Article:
Heyooo, I’m back! Prepare yourself…for the third and final chapter…of our California adventure series. In case you’ve missed the first two parts of this epic recap, see San Francisco here and Muir Woods + Wine Country here. Okay, now where was I? Oh yes, we headed south from Wine Country bound for the central coast region — specifically, Los Osos, home of super-nice aunts Karen and Magic. We couldn’t make it all the way there in a day so we spent the night in Marina doing laundry, eating cupcakes, and reading. Ah, the glamorous life of a weary traveler. The next morning we headed to Monterey to get some good views of the coast…
…and stopped off at the lovely beach in Carmel, where we got a nice view of the Pebble Beach golf course from afar.
Then we hunkered down for the long and winding ride down the Pacific Coast Highway. Motion sickness sufferers beware — bring your meds for this one. Despite the nausea, the vistas were pretty incredible.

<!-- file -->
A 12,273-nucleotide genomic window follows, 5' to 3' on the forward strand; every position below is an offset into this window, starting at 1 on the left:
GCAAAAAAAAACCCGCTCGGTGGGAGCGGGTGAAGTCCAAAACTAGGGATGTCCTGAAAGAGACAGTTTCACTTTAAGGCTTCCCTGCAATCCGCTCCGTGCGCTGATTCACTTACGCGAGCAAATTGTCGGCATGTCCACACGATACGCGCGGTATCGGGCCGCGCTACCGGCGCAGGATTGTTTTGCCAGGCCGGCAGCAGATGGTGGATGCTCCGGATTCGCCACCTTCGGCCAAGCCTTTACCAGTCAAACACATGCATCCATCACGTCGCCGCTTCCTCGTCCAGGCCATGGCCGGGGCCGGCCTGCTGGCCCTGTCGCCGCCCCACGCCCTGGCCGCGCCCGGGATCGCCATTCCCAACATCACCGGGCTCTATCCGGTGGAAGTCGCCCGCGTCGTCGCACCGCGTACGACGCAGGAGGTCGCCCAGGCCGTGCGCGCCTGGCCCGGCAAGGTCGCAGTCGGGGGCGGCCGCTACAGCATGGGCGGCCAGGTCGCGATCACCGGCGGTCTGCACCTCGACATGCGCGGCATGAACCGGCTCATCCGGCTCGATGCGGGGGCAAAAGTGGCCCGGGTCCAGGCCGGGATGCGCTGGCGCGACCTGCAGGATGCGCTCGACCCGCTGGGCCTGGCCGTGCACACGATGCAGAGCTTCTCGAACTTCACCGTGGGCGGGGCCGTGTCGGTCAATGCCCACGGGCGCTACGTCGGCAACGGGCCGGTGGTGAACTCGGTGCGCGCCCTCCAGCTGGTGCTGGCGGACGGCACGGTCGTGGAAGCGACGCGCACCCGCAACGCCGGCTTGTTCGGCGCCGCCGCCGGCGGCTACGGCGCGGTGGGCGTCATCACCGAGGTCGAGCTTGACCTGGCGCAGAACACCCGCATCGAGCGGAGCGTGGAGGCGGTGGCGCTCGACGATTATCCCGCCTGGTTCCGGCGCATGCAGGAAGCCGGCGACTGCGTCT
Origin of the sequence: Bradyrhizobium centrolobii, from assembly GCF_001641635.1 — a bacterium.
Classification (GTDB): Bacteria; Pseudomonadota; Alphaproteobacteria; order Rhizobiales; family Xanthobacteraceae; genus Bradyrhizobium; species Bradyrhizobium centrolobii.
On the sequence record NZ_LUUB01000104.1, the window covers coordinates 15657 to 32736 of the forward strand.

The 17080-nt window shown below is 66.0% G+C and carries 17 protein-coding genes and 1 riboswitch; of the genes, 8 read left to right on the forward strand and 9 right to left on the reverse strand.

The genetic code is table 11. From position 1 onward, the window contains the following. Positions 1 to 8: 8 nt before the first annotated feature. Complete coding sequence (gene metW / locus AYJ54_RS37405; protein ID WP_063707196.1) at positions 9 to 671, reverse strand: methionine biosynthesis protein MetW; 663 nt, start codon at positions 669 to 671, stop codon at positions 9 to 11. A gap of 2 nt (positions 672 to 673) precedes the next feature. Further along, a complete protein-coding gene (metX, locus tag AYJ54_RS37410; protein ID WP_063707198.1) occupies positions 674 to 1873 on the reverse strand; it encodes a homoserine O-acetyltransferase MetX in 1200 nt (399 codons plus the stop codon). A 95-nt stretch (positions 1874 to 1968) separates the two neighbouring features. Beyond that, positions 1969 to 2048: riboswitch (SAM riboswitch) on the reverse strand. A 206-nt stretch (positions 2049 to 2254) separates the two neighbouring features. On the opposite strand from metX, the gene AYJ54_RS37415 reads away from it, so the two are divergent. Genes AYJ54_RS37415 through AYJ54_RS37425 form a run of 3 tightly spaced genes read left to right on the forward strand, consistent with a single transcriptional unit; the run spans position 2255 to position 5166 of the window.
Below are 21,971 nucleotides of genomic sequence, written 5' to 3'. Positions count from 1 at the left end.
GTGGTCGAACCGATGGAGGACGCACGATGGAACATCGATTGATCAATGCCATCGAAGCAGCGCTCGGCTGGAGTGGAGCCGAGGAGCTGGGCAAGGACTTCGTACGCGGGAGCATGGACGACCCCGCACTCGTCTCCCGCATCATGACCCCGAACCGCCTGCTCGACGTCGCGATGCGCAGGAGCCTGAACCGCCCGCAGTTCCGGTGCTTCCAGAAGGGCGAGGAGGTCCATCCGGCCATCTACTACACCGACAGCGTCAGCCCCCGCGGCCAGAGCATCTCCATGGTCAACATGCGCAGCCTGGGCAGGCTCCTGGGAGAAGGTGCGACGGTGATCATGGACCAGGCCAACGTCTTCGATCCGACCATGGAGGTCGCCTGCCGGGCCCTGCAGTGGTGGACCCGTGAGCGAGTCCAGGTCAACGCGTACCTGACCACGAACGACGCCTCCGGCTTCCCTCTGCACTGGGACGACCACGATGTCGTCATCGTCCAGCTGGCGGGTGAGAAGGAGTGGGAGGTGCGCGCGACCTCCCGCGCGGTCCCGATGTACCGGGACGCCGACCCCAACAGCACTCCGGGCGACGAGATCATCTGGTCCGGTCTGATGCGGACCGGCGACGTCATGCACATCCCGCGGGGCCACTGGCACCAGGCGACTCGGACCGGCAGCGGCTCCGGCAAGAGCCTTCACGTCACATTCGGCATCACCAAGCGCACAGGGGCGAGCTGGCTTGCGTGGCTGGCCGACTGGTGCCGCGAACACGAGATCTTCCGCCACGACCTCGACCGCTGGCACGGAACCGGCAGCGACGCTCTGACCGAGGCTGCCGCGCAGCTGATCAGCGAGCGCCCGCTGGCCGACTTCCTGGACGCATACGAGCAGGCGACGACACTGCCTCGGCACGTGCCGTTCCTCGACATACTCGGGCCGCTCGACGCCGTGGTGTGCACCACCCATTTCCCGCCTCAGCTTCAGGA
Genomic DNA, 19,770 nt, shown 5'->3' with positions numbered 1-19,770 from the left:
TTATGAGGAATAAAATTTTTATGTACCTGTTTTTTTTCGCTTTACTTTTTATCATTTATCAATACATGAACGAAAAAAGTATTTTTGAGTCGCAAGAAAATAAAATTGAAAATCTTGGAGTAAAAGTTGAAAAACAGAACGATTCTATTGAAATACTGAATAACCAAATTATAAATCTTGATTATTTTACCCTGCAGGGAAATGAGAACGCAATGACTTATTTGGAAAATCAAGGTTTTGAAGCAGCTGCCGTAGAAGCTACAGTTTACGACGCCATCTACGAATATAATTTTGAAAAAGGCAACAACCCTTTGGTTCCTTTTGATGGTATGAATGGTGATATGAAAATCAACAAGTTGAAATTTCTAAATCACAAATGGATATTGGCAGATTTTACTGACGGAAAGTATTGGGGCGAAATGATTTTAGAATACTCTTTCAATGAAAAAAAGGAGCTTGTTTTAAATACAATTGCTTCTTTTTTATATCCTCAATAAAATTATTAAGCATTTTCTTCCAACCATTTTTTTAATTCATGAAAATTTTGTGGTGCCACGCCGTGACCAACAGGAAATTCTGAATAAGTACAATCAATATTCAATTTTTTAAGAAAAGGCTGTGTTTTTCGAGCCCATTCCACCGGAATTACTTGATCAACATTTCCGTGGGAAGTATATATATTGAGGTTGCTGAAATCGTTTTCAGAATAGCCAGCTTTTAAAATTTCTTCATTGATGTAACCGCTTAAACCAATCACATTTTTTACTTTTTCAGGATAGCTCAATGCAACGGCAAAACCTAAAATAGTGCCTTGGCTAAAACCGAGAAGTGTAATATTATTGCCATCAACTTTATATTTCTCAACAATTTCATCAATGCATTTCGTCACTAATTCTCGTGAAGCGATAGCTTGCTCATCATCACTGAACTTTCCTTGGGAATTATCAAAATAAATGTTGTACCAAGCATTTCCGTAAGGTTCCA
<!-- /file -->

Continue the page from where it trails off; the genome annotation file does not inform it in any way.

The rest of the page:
We stopped off at one particular overlook point that was inhabited by three friendly sand squirrels…
…who responded remarkably well to my “squirrel call”…too well, actually.
Apparently they were ravenous for snacks. We got back in the car before they got a chance to scurry up our legs.
We rode the Pacific Coast Highway all the way down to the San Simeon area where we took a break to tour Hearst Castle, former vacation home of newspaper tycoon and Citizen Kane inspiration, William Randolph Hearst. This mansion estate, now a National Historic Landmark and big tourist attraction, was 28 years in the making (1919-1947) but was never fully completed.
Hearst Castle was essentially the very expensive hobby of a wealthy, nit-picky man who needed a place to stash/showcase his massive art collection. Here’s the Neptune Pool for example, which includes the facade of an ancient Roman temple that Hearst bought and imported from Europe. This pool area was demolished and rebuilt three times until it suited Hearst’s taste. This was all during the Great Depression, mind you.
Our tour covered the upstairs suites and Hearst’s private rooms inside the main castle, Casa Grande. (You can also tour the grand rooms and guest cottages on the property.) All of these rooms were loaded with pieces from his art collection, like ancient Greek vases dating back to the B.C. days and centuries-old ceilings that Hearst acquired from various European countries.